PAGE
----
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Back-Testing: Using RS Edge to Validate a Prepayment Model

 

Most asset-liability management (ALM) models contain an embedded prepayment model for residential mortgage loans. To gauge their accuracy, prepayment modelers typically run a back-test comparing model projections to the actual prepayment rates observed. A standard test is to run a portfolio of loans as of a year ago using the actual interest rates experienced during this time as well as any additional economic factors used by the model such as home price appreciation or the unemployment rate. This methodology isolates the model’s ability to estimate voluntary payoffs from its ability to forecast the economic variables.

The graph below was produced from such a back-test. The residential mortgage loans in the bank’s portfolio as of 10/31/2016 were run through the ALM model (projections) and compared with the observed speeds (actuals). It is apparent that the model did not do a particularly good job forecasting the actual CPRs, as the mean absolute error is 5.0%. Prepayment model validators typically prefer to see mean absolute error rates no higher than 1 to 2%.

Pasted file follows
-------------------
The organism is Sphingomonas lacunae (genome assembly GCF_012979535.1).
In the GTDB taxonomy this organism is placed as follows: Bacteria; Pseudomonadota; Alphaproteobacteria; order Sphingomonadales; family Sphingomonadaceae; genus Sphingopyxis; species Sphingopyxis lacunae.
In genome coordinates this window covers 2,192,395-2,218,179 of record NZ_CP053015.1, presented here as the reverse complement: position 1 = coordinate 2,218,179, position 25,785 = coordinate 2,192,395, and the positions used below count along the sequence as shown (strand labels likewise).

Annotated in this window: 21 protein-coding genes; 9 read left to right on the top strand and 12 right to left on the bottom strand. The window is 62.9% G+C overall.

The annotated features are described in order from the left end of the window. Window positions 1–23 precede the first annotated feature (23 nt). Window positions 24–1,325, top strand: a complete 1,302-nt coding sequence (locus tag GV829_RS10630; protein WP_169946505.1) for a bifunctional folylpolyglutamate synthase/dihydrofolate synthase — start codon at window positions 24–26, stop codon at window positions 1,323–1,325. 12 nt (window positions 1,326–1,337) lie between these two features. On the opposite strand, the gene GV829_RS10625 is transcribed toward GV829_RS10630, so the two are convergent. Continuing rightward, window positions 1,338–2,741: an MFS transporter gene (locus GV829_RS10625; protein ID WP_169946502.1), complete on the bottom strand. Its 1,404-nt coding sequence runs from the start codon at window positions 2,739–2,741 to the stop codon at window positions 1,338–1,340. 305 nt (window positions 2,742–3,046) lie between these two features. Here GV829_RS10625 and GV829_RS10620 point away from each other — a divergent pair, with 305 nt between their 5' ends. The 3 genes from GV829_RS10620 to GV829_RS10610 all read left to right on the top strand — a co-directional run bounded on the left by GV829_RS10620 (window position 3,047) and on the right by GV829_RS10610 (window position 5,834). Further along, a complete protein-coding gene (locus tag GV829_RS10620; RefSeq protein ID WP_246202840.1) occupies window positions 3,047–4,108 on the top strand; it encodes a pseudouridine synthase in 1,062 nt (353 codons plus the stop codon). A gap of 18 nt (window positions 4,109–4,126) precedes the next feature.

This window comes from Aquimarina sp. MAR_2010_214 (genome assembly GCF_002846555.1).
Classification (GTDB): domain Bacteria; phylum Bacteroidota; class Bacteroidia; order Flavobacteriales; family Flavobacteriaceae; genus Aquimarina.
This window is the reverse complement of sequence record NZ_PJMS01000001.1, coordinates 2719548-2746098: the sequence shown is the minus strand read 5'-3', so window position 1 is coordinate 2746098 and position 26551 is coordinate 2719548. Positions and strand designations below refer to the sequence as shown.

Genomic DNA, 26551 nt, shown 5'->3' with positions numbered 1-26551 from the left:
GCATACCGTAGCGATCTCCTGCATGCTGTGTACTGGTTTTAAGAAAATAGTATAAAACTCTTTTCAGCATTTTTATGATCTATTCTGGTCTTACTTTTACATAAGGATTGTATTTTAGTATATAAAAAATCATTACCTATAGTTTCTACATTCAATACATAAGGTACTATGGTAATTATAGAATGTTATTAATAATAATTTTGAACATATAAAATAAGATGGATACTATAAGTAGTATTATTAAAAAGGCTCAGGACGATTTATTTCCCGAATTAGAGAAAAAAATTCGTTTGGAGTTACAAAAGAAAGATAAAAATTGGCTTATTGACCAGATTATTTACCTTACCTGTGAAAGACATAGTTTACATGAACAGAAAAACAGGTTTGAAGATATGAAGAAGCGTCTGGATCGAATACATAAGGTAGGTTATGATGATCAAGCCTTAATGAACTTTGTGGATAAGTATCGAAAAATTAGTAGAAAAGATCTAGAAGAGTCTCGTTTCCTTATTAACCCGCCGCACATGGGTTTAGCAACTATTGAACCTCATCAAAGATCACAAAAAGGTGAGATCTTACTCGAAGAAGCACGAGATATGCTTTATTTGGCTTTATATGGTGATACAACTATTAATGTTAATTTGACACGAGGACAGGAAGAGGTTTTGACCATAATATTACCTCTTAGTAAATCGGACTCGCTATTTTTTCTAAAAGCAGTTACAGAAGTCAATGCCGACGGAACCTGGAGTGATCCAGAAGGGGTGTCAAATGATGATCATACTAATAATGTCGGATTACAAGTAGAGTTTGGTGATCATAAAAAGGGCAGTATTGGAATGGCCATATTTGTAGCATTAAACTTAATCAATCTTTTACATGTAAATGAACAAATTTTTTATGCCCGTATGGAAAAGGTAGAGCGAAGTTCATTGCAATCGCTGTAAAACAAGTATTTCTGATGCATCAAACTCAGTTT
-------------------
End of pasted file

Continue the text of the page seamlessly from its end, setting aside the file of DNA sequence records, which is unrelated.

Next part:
Does this mean there is something unique with the bank’s loan portfolio or servicing practices that would cause prepays to deviate from expectations, or does the prepayment model require calibration?

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 Dissecting the Problem

One strategy is to compare the bank’s prepayment experience to that of the market (see below). The “market” is the universe of comparable loans, in this case residential, conventional loans. This assessment should indicate whether the bank’s portfolio is unique or if it behaves similar to the market. Although this comparison looks better, there are still some material differences, especially at the beginning and end of the time series. 

Prepayments-bank-vs-market

Examining the portfolio composition reveals a number of differences which could be the source of the discrepancy. For example:

  • Larger-balance loans have a greater refinance incentive.
  • California loans historically prepay faster than the rest of the country, while New York loans are historically slower.
  • Broker and correspondent loans typically pay faster than retail originations.

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To compensate, the next step is to adjust the market portfolio to more closely mirror the attributes of the bank’s portfolio. Fine-tuning the “market” so that it better aligns with the bank’s channel and geographic breakout, as well as its larger average loan size, results in the following adjusted prepayment speeds.

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Conclusion

Prepayments for the bank’s mortgage portfolio track the market speeds reasonably well with no adjustments. Compensating for the differences in composition related to channel, geography, and loan size tracks even better and results in a mean absolute error of only 1.1%. This indicates that there is nothing unique or idiosyncratic with the bank’s portfolio that would cause projections from a market-based prepayment model to deviate significantly from the observed speeds. Consequently, the ALM prepayment model likely needs adjustments to its tuning parameters to better capture the current environment